Most developers are not so much interested in content re-use or single source publishing. Instead, developers tag up the API source files with special syntax that Doxygen, Javadoc, or Sphinx documentation generators can read. For example, they might write this before a class:
/** * Provides the blah blah blah for the gizmo. /* @param acme Specifies such and such... @param gadget Provides the value for blah blah... @return A bunch of cool stuff... @throws A huge exception if you misconfigure it...
The documentation generators then parse the code comments and transform them into an HTML output.
If you're coming from a tech writing background and trying to write or edit API documentation that involves documentation generators, you may be wondering what to do with your DITA methodology or your help authoring tool. As you write the developer guide, it will be completely separate from the auto-generated documentation.
Rather than one central output, you'll have a reference guide and a developer guide as separate deliverables. This divided output isn't my first choice, because I think code samples and other tutorials related to a classes, functions, or methods should be more closely coupled with the definition of that class, function, or method. Consolidating things seems a better way to provide one-stop-shopping for information and search.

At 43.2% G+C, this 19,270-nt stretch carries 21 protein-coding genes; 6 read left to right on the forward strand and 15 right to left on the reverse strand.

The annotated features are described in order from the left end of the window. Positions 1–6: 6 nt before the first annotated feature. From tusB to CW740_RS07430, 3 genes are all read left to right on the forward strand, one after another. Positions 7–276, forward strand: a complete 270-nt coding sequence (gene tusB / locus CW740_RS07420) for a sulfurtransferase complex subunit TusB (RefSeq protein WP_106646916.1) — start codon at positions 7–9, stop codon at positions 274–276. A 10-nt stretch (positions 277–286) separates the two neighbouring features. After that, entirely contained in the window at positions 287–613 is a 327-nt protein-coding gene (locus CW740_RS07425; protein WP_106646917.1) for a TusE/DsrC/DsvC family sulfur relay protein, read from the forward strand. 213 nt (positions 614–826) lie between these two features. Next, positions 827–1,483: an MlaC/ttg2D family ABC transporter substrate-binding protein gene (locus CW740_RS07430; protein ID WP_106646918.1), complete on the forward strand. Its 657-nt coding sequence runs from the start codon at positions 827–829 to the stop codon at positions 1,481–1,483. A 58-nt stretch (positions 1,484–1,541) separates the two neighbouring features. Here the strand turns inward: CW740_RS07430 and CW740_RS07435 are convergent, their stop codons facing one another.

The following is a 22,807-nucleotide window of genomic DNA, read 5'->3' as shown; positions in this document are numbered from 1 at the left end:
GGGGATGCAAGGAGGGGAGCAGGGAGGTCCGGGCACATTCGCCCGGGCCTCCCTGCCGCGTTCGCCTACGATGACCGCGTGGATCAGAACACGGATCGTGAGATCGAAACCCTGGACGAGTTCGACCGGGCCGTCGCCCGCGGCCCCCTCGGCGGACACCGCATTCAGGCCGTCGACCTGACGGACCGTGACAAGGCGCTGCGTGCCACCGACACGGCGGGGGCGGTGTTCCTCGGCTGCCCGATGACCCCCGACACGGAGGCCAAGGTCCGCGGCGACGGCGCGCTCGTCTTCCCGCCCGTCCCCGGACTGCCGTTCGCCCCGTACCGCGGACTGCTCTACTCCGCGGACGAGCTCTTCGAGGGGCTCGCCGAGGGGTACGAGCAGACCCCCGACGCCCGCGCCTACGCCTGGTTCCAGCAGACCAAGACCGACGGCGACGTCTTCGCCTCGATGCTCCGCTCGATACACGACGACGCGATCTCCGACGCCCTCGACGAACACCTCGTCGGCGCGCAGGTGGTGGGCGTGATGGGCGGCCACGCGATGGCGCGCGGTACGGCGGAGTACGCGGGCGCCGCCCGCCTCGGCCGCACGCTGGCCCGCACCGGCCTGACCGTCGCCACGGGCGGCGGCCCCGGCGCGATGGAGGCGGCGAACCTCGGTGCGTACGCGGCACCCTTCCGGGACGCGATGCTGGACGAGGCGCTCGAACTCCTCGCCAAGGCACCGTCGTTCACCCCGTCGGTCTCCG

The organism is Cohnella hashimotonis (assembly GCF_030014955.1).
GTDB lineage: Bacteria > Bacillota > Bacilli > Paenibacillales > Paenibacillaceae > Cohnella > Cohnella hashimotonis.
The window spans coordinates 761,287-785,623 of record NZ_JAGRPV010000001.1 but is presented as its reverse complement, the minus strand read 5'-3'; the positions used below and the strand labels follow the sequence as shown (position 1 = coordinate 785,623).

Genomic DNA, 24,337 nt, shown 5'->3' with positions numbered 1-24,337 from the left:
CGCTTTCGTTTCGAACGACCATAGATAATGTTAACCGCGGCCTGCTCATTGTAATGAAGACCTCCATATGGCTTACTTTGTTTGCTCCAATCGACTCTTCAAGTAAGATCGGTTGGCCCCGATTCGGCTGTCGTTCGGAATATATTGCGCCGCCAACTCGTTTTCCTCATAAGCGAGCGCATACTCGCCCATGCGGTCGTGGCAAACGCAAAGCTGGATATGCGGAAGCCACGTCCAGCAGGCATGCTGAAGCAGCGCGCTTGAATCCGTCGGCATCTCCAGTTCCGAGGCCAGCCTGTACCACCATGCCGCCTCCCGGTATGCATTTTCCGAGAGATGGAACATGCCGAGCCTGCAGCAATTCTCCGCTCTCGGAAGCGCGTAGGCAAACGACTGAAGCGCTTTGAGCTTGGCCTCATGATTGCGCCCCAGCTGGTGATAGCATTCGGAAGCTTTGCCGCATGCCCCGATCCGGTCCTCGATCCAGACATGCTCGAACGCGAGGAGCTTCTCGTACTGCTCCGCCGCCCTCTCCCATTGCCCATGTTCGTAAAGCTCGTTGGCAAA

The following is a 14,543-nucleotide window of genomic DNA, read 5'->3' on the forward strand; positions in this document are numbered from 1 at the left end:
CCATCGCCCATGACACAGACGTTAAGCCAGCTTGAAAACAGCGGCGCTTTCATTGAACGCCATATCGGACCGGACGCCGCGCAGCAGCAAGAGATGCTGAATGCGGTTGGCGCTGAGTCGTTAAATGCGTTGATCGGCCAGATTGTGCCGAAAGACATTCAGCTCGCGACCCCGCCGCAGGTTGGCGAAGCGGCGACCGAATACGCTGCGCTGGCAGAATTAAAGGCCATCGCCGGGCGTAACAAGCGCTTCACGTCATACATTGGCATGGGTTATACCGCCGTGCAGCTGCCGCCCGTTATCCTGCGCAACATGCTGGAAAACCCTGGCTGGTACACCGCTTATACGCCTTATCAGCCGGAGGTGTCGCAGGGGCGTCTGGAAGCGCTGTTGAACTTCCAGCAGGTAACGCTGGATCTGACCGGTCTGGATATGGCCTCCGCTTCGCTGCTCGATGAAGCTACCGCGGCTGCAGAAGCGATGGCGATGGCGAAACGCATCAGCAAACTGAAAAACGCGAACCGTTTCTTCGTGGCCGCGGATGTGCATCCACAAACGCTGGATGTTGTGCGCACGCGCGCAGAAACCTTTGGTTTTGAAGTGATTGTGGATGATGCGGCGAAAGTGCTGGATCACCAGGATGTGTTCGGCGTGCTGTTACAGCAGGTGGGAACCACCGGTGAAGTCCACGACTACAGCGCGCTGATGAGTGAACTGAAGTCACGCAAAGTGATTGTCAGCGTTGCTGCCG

Not only does consolidating documentation make sense from a content organization point of view, I also find that when the reference doc is generated separately, largely by engineers, I feel less responsible for the content. In contrast, when the content is in my guide, I feel more ownership and responsibility.
If you want to consolidate both the API reference documentation and developer guides, you have several options:
- Use API doc tools exclusively
- Pull API doc into tech comm tools
Option 1: Use API doc tools exclusively
To consolidate your outputs, you could abandon your tech comm tools and use the developer tools exclusively. For example, Doxygen can process Markdown documents (outside the source code) as well as source documents. Your output can then be one integrated whole.
Markdown is a lightweight markup, kind of like wiki syntax. You can learn it in about an hour. However, Markdown is primitive and doesn't allow for content re-use, variables, conrefs, or other more sophisticated publishing.
Note that you cannot simply export your DITA map's XHTML output and include it in a source directory that Doxygen can consume. Doxygen and many other developer tools, such as Slate, API Blueprint, Nanoc, Github, Docco, Jekyll, or Pico CMS, specifically process Markdown content. (You can take all that fancy DITA tagging that you did with your high precision XML editor and replace it with the equivalent of crayon drawn on cardboard.)